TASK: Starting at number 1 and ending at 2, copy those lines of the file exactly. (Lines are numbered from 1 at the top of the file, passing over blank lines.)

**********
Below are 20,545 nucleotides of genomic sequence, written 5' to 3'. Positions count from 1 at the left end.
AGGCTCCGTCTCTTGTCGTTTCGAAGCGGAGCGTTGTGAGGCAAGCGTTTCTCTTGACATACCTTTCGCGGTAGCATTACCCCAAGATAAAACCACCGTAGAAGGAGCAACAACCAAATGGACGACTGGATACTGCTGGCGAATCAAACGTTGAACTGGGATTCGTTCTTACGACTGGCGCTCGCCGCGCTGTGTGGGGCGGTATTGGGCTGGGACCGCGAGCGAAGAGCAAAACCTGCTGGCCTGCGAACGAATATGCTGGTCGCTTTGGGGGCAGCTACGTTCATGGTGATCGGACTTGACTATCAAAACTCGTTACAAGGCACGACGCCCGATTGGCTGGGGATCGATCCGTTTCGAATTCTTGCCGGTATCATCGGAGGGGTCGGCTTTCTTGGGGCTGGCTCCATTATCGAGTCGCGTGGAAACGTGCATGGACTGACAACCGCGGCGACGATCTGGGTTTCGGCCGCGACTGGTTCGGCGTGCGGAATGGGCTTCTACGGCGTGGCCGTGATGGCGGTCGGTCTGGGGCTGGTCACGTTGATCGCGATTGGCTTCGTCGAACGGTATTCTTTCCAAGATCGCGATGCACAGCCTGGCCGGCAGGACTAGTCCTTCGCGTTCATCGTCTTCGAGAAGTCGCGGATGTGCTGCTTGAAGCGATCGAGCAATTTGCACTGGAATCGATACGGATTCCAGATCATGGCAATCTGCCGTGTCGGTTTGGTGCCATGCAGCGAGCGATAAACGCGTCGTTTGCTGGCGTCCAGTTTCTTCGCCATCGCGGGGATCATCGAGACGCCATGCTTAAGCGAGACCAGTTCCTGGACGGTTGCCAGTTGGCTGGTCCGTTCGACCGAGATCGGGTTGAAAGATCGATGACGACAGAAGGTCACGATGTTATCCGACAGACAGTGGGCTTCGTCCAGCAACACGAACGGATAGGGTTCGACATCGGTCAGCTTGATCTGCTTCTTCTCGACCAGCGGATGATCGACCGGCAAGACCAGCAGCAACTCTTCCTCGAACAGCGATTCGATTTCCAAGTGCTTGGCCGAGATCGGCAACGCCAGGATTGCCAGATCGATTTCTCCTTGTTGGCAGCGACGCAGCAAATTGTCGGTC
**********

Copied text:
Below are 20,545 nucleotides of genomic sequence, written 5' to 3'. Positions count from 1 at the left end.
AGGCTCCGTCTCTTGTCGTTTCGAAGCGGAGCGTTGTGAGGCAAGCGTTTCTCTTGACATACCTTTCGCGGTAGCATTACCCCAAGATAAAACCACCGTAGAAGGAGCAACAACCAAATGGACGACTGGATACTGCTGGCGAATCAAACGTTGAACTGGGATTCGTTCTTACGACTGGCGCTCGCCGCGCTGTGTGGGGCGGTATTGGGCTGGGACCGCGAGCGAAGAGCAAAACCTGCTGGCCTGCGAACGAATATGCTGGTCGCTTTGGGGGCAGCTACGTTCATGGTGATCGGACTTGACTATCAAAACTCGTTACAAGGCACGACGCCCGATTGGCTGGGGATCGATCCGTTTCGAATTCTTGCCGGTATCATCGGAGGGGTCGGCTTTCTTGGGGCTGGCTCCATTATCGAGTCGCGTGGAAACGTGCATGGACTGACAACCGCGGCGACGATCTGGGTTTCGGCCGCGACTGGTTCGGCGTGCGGAATGGGCTTCTACGGCGTGGCCGTGATGGCGGTCGGTCTGGGGCTGGTCACGTTGATCGCGATTGGCTTCGTCGAACGGTATTCTTTCCAAGATCGCGATGCACAGCCTGGCCGGCAGGACTAGTCCTTCGCGTTCATCGTCTTCGAGAAGTCGCGGATGTGCTGCTTGAAGCGATCGAGCAATTTGCACTGGAATCGATACGGATTCCAGATCATGGCAATCTGCCGTGTCGGTTTGGTGCCATGCAGCGAGCGATAAACGCGTCGTTTGCTGGCGTCCAGTTTCTTCGCCATCGCGGGGATCATCGAGACGCCATGCTTAAGCGAGACCAGTTCCTGGACGGTTGCCAGTTGGCTGGTCCGTTCGACCGAGATCGGGTTGAAAGATCGATGACGACAGAAGGTCACGATGTTATCCGACAGACAGTGGGCTTCGTCCAGCAACACGAACGGATAGGGTTCGACATCGGTCAGCTTGATCTGCTTCTTCTCGACCAGCGGATGATCGACCGGCAAGACCAGCAGCAACTCTTCCTCGAACAGCGATTCGATTTCCAAGTGCTTGGCCGAGATCGGCAACGCCAGGATTGCCAGATCGATTTCTCCTTGTTGGCAGCGACGCAGCAAATTGTCGGTC